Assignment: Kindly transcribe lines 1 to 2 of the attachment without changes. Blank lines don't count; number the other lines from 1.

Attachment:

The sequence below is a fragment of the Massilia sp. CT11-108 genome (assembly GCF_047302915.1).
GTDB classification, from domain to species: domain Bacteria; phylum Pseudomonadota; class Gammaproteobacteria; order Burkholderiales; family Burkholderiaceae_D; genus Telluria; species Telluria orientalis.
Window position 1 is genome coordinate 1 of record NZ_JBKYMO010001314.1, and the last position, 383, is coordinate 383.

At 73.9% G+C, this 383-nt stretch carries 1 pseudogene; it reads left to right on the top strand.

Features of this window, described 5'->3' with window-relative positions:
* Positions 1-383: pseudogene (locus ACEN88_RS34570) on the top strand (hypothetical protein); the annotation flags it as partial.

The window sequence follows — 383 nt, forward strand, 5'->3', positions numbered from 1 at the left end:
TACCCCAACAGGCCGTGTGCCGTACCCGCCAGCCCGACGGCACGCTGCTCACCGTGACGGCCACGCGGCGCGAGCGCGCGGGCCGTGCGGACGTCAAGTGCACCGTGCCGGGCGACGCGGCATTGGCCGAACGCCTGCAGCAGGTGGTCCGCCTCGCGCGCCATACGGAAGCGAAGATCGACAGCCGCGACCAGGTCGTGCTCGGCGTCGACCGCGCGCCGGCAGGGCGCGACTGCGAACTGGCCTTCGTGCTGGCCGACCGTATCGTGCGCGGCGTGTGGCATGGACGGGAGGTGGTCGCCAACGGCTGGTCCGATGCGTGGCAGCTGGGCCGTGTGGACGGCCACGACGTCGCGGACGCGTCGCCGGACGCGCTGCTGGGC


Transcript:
The sequence below is a fragment of the Massilia sp. CT11-108 genome (assembly GCF_047302915.1).
GTDB classification, from domain to species: domain Bacteria; phylum Pseudomonadota; class Gammaproteobacteria; order Burkholderiales; family Burkholderiaceae_D; genus Telluria; species Telluria orientalis.